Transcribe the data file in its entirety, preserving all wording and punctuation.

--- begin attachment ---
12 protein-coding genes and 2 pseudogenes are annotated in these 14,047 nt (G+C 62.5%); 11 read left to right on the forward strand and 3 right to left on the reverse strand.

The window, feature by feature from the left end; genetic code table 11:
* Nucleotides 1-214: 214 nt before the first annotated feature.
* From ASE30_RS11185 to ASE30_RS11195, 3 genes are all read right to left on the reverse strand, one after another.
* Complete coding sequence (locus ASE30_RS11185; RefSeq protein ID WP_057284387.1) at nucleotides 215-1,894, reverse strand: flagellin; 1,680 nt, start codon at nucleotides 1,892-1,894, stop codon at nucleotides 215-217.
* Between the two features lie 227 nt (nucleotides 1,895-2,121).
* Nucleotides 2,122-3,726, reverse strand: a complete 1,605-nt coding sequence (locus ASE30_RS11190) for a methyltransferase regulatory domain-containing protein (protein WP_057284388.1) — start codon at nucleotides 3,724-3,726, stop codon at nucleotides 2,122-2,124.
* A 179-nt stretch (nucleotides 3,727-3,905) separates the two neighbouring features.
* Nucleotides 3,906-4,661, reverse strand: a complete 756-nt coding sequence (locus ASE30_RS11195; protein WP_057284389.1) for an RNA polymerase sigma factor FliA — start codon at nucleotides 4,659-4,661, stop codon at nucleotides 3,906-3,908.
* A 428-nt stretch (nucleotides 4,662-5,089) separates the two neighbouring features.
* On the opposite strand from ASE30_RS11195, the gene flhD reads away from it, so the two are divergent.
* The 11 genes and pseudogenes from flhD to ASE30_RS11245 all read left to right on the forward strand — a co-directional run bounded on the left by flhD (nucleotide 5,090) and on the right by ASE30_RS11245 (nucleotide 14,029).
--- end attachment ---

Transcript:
12 protein-coding genes and 2 pseudogenes are annotated in these 14,047 nt (G+C 62.5%); 11 read left to right on the forward strand and 3 right to left on the reverse strand.

The window, feature by feature from the left end; genetic code table 11:
* Nucleotides 1-214: 214 nt before the first annotated feature.
* From ASE30_RS11185 to ASE30_RS11195, 3 genes are all read right to left on the reverse strand, one after another.
* Complete coding sequence (locus ASE30_RS11185; RefSeq protein ID WP_057284387.1) at nucleotides 215-1,894, reverse strand: flagellin; 1,680 nt, start codon at nucleotides 1,892-1,894, stop codon at nucleotides 215-217.
* Between the two features lie 227 nt (nucleotides 1,895-2,121).
* Nucleotides 2,122-3,726, reverse strand: a complete 1,605-nt coding sequence (locus ASE30_RS11190) for a methyltransferase regulatory domain-containing protein (protein WP_057284388.1) — start codon at nucleotides 3,724-3,726, stop codon at nucleotides 2,122-2,124.
* A 179-nt stretch (nucleotides 3,727-3,905) separates the two neighbouring features.
* Nucleotides 3,906-4,661, reverse strand: a complete 756-nt coding sequence (locus ASE30_RS11195; protein WP_057284389.1) for an RNA polymerase sigma factor FliA — start codon at nucleotides 4,659-4,661, stop codon at nucleotides 3,906-3,908.
* A 428-nt stretch (nucleotides 4,662-5,089) separates the two neighbouring features.
* On the opposite strand from ASE30_RS11195, the gene flhD reads away from it, so the two are divergent.
* The 11 genes and pseudogenes from flhD to ASE30_RS11245 all read left to right on the forward strand — a co-directional run bounded on the left by flhD (nucleotide 5,090) and on the right by ASE30_RS11245 (nucleotide 14,029).